RESULTS: VasoCT and OCT acquisitions yielded similar Grading of Regional Apposition after Flow-Diverter Treatment (GRAFT) apposition maps. GRAFT maps from VasoCT highlighted 16 potential locations of malapposition, of which two were found to represent malapposed device struts. Logistic regression showed that OCT could detect malapposition with a sensitivity of 98% and a specificity of 81%.

CONCLUSIONS: GRAFT delivered quantitative and visually convenient representations of potential FD malapposition and occasional acute thrombus formation. A powerful combination for future neuroendovascular applications is foreseen with the superior resolution delivered by intravascular OCT.

Detection of Klebsiella. Pneumoniae Infection with an Antisense Oligomer Against its Ribosomal RNA

Mon, 05/22/2017 - 11:54am

PURPOSE: Previously, we demonstrated specific accumulation into bacteria of a 12-mer phosphorodiamidate morpholino (MORF) oligomer complementary to a ribosomal RNA (rRNA) segment found in all bacteria using the universal probe called Eub338 (Eub). Here, two MORF oligomers Eco and Kpn with sequences specific to the rRNA of Escherichia coli (Eco) and Klebsiella pneumoniae (Kpn) were investigated along with Eub and control (nonEub).

PROCEDURES: To determine bacterial rRNA binding, oligomers were tagged with Alexa Fluor 633 (AF633) for fluorescence in situ hybridization (FISH) and fluorescence microscopy, and radiolabeled with technetium-99m (Tc-99m) for biodistribution and SPECT imaging in infected mice.

RESULTS: By both FISH and fluorescence microscopy, Eub showed a positive signal in both E. coli and K. pneumoniae as expected, and Kpn showed significantly higher accumulation in K. pneumoniae with near background in E. coli (p < 0.01). Conversely, Eco was positive in both E. coli and K. pneumoniae, hence nonspecific. As determined by biodistribution, the accumulation of [(99m)Tc]Kpn was higher in the thigh infected with live K. pneumoniae than with live E. coli (p = 0.05), and significantly higher than with heat-killed K. pneumoniae (p = 0.02) in the target thigh. By SPECT imaging, the accumulation of [(99m)Tc]Kpn was obviously higher in its specific target of K. pneumoniae compared to an E. coli infected thigh.

CONCLUSIONS: Kpn complementary to the rRNA of K. pneumoniae, labeled with Tc-99m or AF633, demonstrated specific binding to fixed and live K. pneumoniae in culture and in infected mice such that Tc-99m-labeled Kpn as the MORF oligomer may be useful for K. pneumoniae infection detection through imaging.

The Relevance of Readmissions after Common IR Procedures: Readmission Rates and Association with Early Mortality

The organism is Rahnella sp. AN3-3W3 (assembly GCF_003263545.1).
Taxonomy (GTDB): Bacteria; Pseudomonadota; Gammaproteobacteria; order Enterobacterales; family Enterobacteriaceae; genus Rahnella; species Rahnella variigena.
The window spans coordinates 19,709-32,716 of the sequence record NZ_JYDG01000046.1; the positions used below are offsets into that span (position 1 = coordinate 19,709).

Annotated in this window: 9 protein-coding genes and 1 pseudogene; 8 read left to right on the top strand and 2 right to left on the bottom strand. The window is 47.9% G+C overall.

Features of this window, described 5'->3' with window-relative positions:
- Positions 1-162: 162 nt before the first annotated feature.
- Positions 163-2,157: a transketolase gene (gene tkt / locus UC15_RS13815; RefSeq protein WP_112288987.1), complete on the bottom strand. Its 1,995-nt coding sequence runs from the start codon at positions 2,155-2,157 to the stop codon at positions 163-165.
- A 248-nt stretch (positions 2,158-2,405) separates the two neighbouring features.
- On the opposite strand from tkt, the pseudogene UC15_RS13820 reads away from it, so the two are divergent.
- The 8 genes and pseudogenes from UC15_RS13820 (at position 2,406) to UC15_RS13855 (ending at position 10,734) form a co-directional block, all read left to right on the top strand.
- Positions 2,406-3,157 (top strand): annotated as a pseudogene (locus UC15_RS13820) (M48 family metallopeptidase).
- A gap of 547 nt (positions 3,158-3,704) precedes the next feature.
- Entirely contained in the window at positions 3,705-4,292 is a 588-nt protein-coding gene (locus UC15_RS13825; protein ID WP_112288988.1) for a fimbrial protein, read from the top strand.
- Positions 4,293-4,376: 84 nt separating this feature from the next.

Mon, 05/22/2017 - 11:54am

PURPOSE: To determine all-cause readmission rates for 12 IR procedures and association of time to readmission with risk-adjusted 90-day mortality.

MATERIALS AND METHODS: Patients discharged after 12 inpatient IR procedures at a tertiary-care hospital between June 2008 and May 2013 (N = 4,163) were categorized as no readmission (n = 1,479; 40.5%) or readmission between 0 and 7 (n = 379; 10.4%), 8 and 30 (n = 650; 17.8%), 31 and 60 (n = 378; 10.3%), 61 and 90 (n = 169; 4.6%), or 91 and 180 days (n = 280; 7.7%). Readmission rate >/= 15% was considered high based on published national readmission rates for procedures. Risk-adjusted 90-day mortality for each interval was calculated for transjugular intrahepatic portosystemic shunt (TIPS), transjugular and percutaneous liver biopsy (TJLB, PLB), ports, inferior vena cava (IVC) filter, lower extremity angioplasty (LEA), arteriovenous fistulagrams, vascular embolization (VE), percutaneous cholecystostomy (PC), percutaneous transhepatic biliary drainage (PTBD), primary urinary drainage, and feeding tube placement. Covariates included age, sex, race, insurance status, and Charlson Comorbidity Index.

RESULTS: All procedures had high 30-day readmission rates (15%-50.5%). Readmissions were highest for ports (50.5%), TJLB (43.4%), PTBD (38.5%), PC (31.9%), and TIPS (31.3%). Readmissions occurred most frequently 8-30 days after discharge for all procedures except VE (31-60 d; 10.6%), PC (31-60 d; 23.4%), and LEA (91-180 d; 15.1%). On multivariate analysis, 30-day readmissions for LEA (AOR 3.19; 95% CI, 1.2-8.2; P = .02), VE (AOR 10.01; 95% CI, 3.1-32.9; P < .001), IVC filter (AOR 2.98; 95% CI, 1.3-6.9; P = .01), PLB (AOR 2.86; 95% CI, 1.71-4.79; P < .001), and PCN (AOR 3.09; 95% CI, 1.29-7.37; P = .01) were associated with 90-day mortality.

CONCLUSIONS: Inpatient IR procedures have high 30-day all-cause readmission rates, which can be associated with increased 90-day mortality. Further evaluation to determine preventable causes for readmission may impact 90-day mortality.